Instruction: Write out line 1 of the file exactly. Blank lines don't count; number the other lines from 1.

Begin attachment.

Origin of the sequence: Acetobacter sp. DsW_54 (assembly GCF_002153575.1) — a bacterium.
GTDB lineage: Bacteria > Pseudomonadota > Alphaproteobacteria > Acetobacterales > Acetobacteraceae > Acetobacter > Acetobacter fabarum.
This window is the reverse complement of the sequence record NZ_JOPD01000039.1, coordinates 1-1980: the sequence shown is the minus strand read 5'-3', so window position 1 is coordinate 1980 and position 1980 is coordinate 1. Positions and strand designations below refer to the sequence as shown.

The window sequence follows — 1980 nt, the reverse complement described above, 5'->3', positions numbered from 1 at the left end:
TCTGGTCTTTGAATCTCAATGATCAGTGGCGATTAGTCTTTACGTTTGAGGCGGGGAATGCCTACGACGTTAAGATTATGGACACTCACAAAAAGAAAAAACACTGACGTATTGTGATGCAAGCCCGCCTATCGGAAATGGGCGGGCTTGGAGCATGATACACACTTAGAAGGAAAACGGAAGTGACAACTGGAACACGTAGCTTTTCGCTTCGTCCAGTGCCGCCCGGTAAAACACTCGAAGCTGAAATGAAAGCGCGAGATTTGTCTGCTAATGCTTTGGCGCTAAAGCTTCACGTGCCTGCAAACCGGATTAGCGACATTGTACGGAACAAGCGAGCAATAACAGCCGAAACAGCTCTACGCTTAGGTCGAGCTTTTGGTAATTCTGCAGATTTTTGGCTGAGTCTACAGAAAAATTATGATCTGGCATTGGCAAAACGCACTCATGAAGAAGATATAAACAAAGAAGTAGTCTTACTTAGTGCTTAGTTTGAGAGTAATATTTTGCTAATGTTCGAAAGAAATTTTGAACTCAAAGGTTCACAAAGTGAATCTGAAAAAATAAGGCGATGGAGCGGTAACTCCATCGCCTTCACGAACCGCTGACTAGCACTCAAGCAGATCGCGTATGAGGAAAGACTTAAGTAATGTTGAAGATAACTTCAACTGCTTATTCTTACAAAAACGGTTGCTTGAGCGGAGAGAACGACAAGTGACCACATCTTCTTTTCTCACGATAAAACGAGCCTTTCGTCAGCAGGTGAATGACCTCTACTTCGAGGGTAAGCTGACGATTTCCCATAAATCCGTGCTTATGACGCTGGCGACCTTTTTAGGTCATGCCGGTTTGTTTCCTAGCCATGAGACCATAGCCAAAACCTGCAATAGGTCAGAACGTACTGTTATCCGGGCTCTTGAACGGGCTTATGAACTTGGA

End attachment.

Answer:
Origin of the sequence: Acetobacter sp. DsW_54 (assembly GCF_002153575.1) — a bacterium.